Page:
In today’s strip, Les and Summer’s visit to Montoni’s continues. To recap: Summer has returned from being out of town for a decade, and she and Les are celebrating her decision to write a book that will no doubt become a seminal event in the history of Westview.
Shouldn’t Summer’s stepmother be along for such a momentous event in her step-daughter’s life? This wasn’t an impromptu trip to Montoni’s. Les and Summer have both changed out of their jogging clothes and into more formal dress. They had to go home to do this. Did they just walk in, silently shower, and leave again without even telling Cayla where they were going?
Summer’s relationship with Cayla should be a lot more complex than it is. Cayla was more a part of Summer’s life than Lisa ever was, though that’s not saying much. Cayla’s daughter Keysha has been Summer’s closest companion. But Summer treats Cayla just like Tom Batiuk does: as a prop to be brought out for Lisa- and race-related stories, and ignored the rest of the time. Everything revolves around what Les wants.
And what Les wants right now is another Lisa fetish object. I can’t imagine why he needs one: every known object and human activity reminds this man of Lisa. Bird feeders, cancelled checks, VHS tapes, book ideas, class reunions, time travel journeys, motion picture production, and of course his hand-delivered Oscar for Best Actress. I shudder to think what that statuette has seen.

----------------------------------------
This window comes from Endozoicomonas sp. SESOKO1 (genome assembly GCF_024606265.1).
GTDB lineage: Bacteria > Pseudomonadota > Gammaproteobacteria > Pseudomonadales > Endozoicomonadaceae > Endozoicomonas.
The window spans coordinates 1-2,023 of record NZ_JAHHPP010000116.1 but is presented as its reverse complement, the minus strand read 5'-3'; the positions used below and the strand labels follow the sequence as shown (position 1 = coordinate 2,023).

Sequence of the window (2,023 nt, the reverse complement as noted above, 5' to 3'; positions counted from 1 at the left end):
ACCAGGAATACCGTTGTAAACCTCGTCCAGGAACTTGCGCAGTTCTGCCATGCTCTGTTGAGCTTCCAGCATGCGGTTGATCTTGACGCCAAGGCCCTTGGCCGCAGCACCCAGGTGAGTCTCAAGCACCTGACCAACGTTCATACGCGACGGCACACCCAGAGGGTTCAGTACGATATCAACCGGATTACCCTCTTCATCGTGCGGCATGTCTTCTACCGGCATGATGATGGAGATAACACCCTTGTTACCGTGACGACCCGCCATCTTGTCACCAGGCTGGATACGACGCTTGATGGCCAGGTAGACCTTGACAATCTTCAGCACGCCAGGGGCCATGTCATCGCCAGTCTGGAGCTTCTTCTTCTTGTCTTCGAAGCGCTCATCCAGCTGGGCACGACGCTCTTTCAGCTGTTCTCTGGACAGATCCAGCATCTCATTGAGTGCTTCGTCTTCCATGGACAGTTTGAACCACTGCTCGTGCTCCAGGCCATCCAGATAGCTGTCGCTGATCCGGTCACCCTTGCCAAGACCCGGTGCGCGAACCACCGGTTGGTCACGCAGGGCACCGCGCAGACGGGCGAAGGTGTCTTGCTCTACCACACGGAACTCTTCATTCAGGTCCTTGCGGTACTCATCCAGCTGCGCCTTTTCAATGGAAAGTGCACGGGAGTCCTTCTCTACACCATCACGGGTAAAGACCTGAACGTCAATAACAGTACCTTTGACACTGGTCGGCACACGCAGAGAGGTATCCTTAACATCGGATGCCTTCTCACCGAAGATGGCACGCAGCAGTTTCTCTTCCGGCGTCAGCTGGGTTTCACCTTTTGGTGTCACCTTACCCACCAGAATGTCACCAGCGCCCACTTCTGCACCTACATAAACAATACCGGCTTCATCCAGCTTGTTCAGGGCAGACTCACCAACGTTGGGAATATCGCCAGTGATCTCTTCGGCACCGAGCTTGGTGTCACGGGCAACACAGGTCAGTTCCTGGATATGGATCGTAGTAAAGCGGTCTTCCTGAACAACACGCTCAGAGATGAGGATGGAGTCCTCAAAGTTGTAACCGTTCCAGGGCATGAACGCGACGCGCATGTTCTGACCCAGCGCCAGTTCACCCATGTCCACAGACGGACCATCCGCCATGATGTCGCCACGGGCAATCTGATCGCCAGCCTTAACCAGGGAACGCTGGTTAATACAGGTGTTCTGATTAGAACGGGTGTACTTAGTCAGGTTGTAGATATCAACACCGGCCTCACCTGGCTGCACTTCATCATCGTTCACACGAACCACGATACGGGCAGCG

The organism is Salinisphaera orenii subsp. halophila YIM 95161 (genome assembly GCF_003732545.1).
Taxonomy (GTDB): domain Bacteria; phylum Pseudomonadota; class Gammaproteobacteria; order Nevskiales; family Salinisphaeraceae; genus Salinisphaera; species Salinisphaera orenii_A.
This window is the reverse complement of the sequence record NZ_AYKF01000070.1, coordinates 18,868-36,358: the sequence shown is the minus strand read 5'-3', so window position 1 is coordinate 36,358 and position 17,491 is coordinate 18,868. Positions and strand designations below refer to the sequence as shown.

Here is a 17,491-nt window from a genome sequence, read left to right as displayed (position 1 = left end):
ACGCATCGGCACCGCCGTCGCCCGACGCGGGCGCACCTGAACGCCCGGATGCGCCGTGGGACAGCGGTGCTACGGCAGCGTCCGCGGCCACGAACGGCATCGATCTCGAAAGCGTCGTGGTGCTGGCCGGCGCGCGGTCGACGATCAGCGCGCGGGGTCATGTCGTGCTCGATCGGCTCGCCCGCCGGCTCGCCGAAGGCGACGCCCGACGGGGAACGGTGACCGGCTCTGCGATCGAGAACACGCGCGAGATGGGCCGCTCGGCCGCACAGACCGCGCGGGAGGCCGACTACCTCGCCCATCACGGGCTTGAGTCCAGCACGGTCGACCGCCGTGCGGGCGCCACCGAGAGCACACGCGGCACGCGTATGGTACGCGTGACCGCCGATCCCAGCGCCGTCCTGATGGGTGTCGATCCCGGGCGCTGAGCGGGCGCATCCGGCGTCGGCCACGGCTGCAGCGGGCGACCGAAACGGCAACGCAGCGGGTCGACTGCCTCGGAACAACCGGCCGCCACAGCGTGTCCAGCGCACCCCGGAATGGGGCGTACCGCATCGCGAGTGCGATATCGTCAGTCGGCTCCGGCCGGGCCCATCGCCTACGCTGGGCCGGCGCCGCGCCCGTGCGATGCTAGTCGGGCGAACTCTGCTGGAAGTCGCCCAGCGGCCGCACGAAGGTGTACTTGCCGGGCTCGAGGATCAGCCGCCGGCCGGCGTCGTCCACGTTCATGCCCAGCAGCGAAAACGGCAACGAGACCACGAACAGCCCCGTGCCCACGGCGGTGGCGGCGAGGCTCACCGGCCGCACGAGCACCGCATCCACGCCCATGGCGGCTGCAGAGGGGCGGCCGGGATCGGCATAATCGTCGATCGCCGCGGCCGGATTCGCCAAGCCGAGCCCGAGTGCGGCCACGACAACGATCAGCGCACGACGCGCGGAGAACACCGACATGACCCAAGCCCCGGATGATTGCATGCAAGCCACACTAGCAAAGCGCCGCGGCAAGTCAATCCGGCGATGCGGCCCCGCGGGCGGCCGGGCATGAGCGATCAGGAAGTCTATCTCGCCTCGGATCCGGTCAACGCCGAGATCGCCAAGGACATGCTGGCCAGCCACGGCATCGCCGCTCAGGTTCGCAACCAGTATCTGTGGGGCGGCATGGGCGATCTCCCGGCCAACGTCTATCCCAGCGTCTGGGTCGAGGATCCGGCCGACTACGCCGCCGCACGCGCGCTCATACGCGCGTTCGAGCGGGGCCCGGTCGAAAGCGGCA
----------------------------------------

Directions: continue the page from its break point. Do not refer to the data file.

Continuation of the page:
Funky Winkerbean thinks it’s a realistic comic strip. But no wife would accept being ostracized from family activities, or being made to accept ridiculous monuments to ex-wives. Cayla has already been way too indulgent of Les’ inability to move past Lisa’s death. In the Lisa’s Story era, you could argue that she was putting aside her feelings to support his work. But that justification doesn’t exist anymore. Lisa’s Story is over. And despite being Les getting an Oscar-winning movie made to his exact specifications, he still can’t move on. Now he needs a pizza sign because it reminds him of Lisa.
Les Moore is a sick, sick man. Everyone in this town needs to quit enabling him. Starting with the two other people in today’s strip. Summer’s reaction to this sickness is to throw jazz hands and try to steer the conversation back to herself. What she says makes no sense, but her facial expression is clear: “It’s time to talk about me some more. I’m writing a book, remember?”
Even Funky should be interjecting here. He tried telling Crazy Harry that salad dressing wasn’t a good anniversary gift, so he should be hinting to Les that this is a much worse idea. He could at least offer some pre-fab divorce papers, like Atomik Komix does if you buy a life-size Iron Man figure. But Funky’s more interested in making a sale. He’s grinning like he knows someone else wants to buy that sign, and Les is going to bid the price through the roof. Great guy, that Funky Winkerbean.